The anterior intraosseous herniation of the nucleus pulposus producing a limbus vertebra was first described by Schmorl in 1927 and later in detail by Neidner.1 Despite the long interval since its first description, the abnormality is often misdiagnosed as a fracture.
Figure 1: A limbus vertebra.
The limbus vertebra in the adult is a rather common radiologic finding. In the child, it is a defect in the anterior margin of the vertebral body usually at the superior anterior margin of the vertebral body. The anterosuperior corner of a single vertebral body in the mid-lumbar region is most frequently affected. Most investigators accept Schmorl's opinion that the limbus vertebra resulted from an intrabody herniation of disc material. Schmorl's node is a more central herniation into the vertebral end plate, while the limbus vertebra is caused by a marginal herniation. The anterior herniation of the nucleus pulposus may cause a separation of a triangular smooth bone fragment which apparently represents the ring apophysis. This apophysis then remains separate from the vertebral body.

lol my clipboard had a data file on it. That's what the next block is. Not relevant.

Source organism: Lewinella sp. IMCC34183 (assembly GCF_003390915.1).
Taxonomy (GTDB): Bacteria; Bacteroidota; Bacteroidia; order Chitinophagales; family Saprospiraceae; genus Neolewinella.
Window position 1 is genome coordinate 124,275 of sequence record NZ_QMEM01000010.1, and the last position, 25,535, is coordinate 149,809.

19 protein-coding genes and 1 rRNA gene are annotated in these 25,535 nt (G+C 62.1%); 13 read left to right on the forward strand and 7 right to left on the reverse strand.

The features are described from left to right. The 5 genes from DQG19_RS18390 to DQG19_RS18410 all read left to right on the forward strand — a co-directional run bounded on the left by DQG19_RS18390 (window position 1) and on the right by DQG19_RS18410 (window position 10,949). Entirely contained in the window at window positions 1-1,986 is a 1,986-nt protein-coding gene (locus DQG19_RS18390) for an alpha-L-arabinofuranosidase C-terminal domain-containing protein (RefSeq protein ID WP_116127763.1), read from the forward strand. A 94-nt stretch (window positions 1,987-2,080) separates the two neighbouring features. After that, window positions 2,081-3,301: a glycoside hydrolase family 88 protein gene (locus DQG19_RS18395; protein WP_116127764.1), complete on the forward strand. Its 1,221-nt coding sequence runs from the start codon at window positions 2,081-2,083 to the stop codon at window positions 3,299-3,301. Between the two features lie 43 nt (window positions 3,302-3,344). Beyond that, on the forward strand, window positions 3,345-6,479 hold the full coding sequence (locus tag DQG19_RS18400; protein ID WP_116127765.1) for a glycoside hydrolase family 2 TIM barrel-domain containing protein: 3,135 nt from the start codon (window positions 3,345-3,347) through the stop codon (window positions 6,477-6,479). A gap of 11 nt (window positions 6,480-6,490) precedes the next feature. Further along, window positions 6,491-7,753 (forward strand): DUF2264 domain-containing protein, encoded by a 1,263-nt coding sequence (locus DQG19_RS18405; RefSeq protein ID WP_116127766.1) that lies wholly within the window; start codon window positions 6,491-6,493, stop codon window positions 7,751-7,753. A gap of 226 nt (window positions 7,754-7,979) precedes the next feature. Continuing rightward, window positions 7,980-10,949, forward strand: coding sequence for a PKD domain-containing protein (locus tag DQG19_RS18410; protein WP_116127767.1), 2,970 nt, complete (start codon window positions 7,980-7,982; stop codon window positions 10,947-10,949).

It has been stated that the anterosuperior margin of the vertebral body is more frequently affected because of the difference in size of the adjacent vertebral bodies, the upper one being smaller. As a result, during flexion, the anterior portion of the disc would be forced into the superior end plate of the larger inferior vertebra. Diagnosis of the limbus vertebra may be less difficult in adults since a well formed triangular fragment is present; in children or adolescents, only an irregular destructive-appearing process is present on the vertebral margin. No further investigative procedures are necessary, and treatment should be conservative.
1. Neidner F. Zur kenntnis der normalen und pathologischen der wirbeklorperrandleisten. Fortschr Rotgenstr 1932;46:628.
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